How to grill meats, fruits and vegetables

Grilling offers a convenient and heart-healthy way to prepare food, if done right.
How to grill meats, fruits and vegetables

Grilling offers a convenient and heart-healthy way to prepare food, if done right. People tend to think of meat when they think of grilling, but this time of year offers an abundance of seasonal produce loaded with nutrients that tastes wonderful grilled.

Prepping fruit

Grilling fruits bring out their natural sweetness, and also softens their skins. Harder fruits such as apples and pineapples are easiest to prepare, but don't be afraid to try softer fruits such as peaches and nectarines. Also:

Pick a fresh firm fruit that's just short of being perfectly ripe.

Slice the fruit in half (you can keep the peel on) and soak it in water to maximize the amount of liquid inside so it stays moist on the grill.

If desired, add a little lemon juice to the soaking water to preserve the fruit's color. Feel free to experiment with different spices, like cinnamon or nutmeg. Adding sugar is not necessary.

Generally, you want to grill fruit over medium heat on a very clean cooking grate (although a higher temperature works best for some items such as cantaloupe).

Like fruits, most vegetables cook better and are less likely to stick if marinated first or brushed lightly with cooking oil. It may help to thread fruit or vegetables on skewers. Given the delicate nature of produce, grilling time may vary, but usually a few minutes will suffice.

Meat safety

For some, a grilled meal always includes meat. To keep it healthy, select smaller, leaner cuts and limit your portions. You also might want to try fish as an alternative to hamburgers. Salmon, trout and herring are high in heart healthy omega-3 fatty acids and hold up well on the grill. Also:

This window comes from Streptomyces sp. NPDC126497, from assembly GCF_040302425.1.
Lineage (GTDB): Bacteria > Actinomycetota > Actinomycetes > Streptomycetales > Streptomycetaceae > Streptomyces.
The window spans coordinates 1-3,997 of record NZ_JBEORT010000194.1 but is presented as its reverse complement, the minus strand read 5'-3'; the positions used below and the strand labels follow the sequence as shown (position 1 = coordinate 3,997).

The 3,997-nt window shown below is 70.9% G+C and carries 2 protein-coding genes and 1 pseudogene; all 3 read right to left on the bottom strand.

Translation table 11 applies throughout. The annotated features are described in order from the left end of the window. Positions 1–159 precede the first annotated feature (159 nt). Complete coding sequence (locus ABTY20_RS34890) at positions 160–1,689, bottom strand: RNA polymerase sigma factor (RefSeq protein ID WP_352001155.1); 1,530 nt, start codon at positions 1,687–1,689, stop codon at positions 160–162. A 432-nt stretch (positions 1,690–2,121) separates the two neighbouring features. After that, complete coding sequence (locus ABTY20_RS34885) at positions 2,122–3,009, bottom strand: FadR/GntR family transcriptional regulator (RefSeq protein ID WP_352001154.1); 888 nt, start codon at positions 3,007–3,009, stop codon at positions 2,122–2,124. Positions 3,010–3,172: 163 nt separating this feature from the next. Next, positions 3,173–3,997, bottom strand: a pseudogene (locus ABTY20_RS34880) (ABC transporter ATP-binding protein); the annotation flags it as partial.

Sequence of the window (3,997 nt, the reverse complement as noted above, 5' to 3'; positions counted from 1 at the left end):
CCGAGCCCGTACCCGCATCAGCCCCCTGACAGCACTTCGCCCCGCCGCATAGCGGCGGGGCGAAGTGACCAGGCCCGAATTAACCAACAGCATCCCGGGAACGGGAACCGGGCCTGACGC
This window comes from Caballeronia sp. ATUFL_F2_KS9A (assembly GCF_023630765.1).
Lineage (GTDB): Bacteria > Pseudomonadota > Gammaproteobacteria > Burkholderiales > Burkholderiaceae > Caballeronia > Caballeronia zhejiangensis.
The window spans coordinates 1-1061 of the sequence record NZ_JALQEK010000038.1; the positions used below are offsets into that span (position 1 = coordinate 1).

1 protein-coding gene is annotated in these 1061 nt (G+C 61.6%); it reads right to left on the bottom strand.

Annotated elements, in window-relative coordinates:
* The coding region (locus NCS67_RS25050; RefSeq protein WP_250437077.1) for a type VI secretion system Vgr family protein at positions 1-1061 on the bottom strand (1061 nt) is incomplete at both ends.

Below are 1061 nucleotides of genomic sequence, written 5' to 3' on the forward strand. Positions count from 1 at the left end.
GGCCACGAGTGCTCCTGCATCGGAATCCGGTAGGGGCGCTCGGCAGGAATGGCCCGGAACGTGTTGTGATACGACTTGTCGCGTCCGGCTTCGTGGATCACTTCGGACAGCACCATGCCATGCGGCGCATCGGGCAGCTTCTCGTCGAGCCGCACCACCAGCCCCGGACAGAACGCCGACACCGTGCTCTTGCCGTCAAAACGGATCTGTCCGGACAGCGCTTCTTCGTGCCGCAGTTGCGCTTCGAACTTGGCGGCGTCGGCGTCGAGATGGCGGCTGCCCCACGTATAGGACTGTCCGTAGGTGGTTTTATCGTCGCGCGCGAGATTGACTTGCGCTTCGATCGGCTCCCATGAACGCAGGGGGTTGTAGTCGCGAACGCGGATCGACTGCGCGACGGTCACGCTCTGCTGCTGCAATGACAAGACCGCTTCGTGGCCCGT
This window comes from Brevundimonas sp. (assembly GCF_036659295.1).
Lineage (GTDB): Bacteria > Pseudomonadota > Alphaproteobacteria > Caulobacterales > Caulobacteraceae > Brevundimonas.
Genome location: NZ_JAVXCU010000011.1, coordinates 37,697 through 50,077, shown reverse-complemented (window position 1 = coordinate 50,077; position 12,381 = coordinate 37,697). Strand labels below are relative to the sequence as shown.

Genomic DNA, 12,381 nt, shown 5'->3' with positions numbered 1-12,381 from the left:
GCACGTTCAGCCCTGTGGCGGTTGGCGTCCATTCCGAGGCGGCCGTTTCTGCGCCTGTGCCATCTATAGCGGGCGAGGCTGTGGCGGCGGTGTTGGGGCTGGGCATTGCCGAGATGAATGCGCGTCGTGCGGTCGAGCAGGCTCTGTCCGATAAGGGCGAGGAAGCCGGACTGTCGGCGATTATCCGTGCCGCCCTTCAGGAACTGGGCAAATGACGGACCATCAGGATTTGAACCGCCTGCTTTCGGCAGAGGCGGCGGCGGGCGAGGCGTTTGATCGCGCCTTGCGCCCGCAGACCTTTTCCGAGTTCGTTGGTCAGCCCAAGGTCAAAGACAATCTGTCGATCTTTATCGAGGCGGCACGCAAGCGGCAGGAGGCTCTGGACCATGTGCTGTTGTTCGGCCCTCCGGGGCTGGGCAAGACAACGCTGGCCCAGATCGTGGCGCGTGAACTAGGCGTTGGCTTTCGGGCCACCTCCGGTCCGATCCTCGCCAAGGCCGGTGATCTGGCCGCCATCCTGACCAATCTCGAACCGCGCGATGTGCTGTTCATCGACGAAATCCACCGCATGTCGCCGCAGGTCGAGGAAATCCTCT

Marinate, marinate! Research suggests that even briefly marinating meat reduces the formation of cancer-causing chemicals.

Avoid flames. Grill your food on glowing embers, not high flames. If you have a gas grill, keep it on medium instead of high. When fats and juices drip down onto an open flame, it can cause a flare-up which may deposit unhealthy carcinogens onto your meat.

Use a meat thermometer. Don't let your beef, pork or lamb burgers cook above 160 degrees F; chicken breasts and hotdogs should stay around 165 degrees F, while steaks are done at 145.

Finally, flip meat frequently.

Sources:  The American Heart Association, American Institute for Cancer Research, Center for Disease Control, LifeWork Strategies and Washington and Shady Grove Adventist Hospitals.

Share this article

Leave a comment

You are commenting as guest.

top